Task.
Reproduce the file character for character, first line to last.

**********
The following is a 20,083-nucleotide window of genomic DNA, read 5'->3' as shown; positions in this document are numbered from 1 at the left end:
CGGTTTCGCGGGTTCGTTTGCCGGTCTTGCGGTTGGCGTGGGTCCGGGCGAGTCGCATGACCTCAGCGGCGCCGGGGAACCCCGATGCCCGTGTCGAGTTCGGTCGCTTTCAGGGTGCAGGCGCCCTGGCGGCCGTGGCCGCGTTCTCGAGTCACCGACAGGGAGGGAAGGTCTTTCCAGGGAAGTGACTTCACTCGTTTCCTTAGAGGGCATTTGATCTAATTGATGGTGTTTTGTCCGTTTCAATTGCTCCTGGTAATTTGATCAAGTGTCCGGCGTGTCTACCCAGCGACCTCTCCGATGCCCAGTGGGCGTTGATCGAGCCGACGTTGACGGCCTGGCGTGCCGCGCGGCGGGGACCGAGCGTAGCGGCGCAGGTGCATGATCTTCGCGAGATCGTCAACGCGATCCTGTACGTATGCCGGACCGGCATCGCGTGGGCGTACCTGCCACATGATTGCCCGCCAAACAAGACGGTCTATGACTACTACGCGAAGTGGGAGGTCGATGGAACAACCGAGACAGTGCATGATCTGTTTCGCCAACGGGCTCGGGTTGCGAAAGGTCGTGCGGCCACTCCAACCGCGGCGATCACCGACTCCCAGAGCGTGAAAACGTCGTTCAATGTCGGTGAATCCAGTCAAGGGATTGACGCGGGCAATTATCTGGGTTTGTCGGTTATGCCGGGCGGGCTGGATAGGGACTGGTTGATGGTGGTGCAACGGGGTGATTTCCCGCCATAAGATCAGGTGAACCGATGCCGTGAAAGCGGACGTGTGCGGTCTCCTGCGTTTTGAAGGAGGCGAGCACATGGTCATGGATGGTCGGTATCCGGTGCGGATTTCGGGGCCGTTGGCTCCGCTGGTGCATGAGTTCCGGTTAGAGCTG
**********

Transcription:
The following is a 20,083-nucleotide window of genomic DNA, read 5'->3' as shown; positions in this document are numbered from 1 at the left end:
CGGTTTCGCGGGTTCGTTTGCCGGTCTTGCGGTTGGCGTGGGTCCGGGCGAGTCGCATGACCTCAGCGGCGCCGGGGAACCCCGATGCCCGTGTCGAGTTCGGTCGCTTTCAGGGTGCAGGCGCCCTGGCGGCCGTGGCCGCGTTCTCGAGTCACCGACAGGGAGGGAAGGTCTTTCCAGGGAAGTGACTTCACTCGTTTCCTTAGAGGGCATTTGATCTAATTGATGGTGTTTTGTCCGTTTCAATTGCTCCTGGTAATTTGATCAAGTGTCCGGCGTGTCTACCCAGCGACCTCTCCGATGCCCAGTGGGCGTTGATCGAGCCGACGTTGACGGCCTGGCGTGCCGCGCGGCGGGGACCGAGCGTAGCGGCGCAGGTGCATGATCTTCGCGAGATCGTCAACGCGATCCTGTACGTATGCCGGACCGGCATCGCGTGGGCGTACCTGCCACATGATTGCCCGCCAAACAAGACGGTCTATGACTACTACGCGAAGTGGGAGGTCGATGGAACAACCGAGACAGTGCATGATCTGTTTCGCCAACGGGCTCGGGTTGCGAAAGGTCGTGCGGCCACTCCAACCGCGGCGATCACCGACTCCCAGAGCGTGAAAACGTCGTTCAATGTCGGTGAATCCAGTCAAGGGATTGACGCGGGCAATTATCTGGGTTTGTCGGTTATGCCGGGCGGGCTGGATAGGGACTGGTTGATGGTGGTGCAACGGGGTGATTTCCCGCCATAAGATCAGGTGAACCGATGCCGTGAAAGCGGACGTGTGCGGTCTCCTGCGTTTTGAAGGAGGCGAGCACATGGTCATGGATGGTCGGTATCCGGTGCGGATTTCGGGGCCGTTGGCTCCGCTGGTGCATGAGTTCCGGTTAGAGCTG